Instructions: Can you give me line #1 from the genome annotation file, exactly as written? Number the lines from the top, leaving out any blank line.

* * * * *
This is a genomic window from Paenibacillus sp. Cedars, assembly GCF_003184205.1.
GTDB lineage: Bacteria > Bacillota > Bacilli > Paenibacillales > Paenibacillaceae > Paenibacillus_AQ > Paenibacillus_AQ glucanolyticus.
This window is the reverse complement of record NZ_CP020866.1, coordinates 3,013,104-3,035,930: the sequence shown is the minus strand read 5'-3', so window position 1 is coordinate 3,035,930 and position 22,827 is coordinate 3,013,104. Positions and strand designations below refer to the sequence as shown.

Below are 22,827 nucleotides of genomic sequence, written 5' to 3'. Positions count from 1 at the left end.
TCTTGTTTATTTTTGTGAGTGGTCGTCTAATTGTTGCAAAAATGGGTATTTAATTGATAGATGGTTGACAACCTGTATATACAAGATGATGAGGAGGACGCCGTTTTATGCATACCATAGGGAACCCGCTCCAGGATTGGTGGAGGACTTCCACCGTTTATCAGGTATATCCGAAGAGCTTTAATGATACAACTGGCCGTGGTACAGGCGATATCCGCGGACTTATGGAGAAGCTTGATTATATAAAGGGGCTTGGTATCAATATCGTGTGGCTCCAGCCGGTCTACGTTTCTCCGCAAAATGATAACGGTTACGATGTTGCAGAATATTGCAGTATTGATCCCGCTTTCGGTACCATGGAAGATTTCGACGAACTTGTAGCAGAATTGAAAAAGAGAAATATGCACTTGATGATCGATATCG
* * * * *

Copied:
This is a genomic window from Paenibacillus sp. Cedars, assembly GCF_003184205.1.